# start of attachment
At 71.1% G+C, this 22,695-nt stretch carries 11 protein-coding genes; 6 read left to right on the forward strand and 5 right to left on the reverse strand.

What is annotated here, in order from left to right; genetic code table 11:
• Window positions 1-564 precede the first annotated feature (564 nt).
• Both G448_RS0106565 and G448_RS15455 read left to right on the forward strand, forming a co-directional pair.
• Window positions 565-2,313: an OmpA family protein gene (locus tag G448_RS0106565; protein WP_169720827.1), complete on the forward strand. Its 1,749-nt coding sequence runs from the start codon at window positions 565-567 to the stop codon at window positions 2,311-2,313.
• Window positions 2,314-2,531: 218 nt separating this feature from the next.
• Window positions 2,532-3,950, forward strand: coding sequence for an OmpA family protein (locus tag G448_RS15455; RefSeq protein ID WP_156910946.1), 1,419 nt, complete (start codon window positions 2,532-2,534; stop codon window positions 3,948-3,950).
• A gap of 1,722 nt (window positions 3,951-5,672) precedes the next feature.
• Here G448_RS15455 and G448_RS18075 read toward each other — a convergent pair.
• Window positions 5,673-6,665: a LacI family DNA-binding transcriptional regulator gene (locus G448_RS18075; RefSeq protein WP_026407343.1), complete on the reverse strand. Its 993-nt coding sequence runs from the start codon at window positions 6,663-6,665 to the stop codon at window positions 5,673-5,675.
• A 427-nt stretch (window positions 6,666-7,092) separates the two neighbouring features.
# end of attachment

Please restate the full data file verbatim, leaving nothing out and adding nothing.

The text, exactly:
At 71.1% G+C, this 22,695-nt stretch carries 11 protein-coding genes; 6 read left to right on the forward strand and 5 right to left on the reverse strand.

What is annotated here, in order from left to right; genetic code table 11:
• Window positions 1-564 precede the first annotated feature (564 nt).
• Both G448_RS0106565 and G448_RS15455 read left to right on the forward strand, forming a co-directional pair.
• Window positions 565-2,313: an OmpA family protein gene (locus tag G448_RS0106565; protein WP_169720827.1), complete on the forward strand. Its 1,749-nt coding sequence runs from the start codon at window positions 565-567 to the stop codon at window positions 2,311-2,313.
• Window positions 2,314-2,531: 218 nt separating this feature from the next.
• Window positions 2,532-3,950, forward strand: coding sequence for an OmpA family protein (locus tag G448_RS15455; RefSeq protein ID WP_156910946.1), 1,419 nt, complete (start codon window positions 2,532-2,534; stop codon window positions 3,948-3,950).
• A gap of 1,722 nt (window positions 3,951-5,672) precedes the next feature.
• Here G448_RS15455 and G448_RS18075 read toward each other — a convergent pair.
• Window positions 5,673-6,665: a LacI family DNA-binding transcriptional regulator gene (locus G448_RS18075; RefSeq protein WP_026407343.1), complete on the reverse strand. Its 993-nt coding sequence runs from the start codon at window positions 6,663-6,665 to the stop codon at window positions 5,673-5,675.
• A 427-nt stretch (window positions 6,666-7,092) separates the two neighbouring features.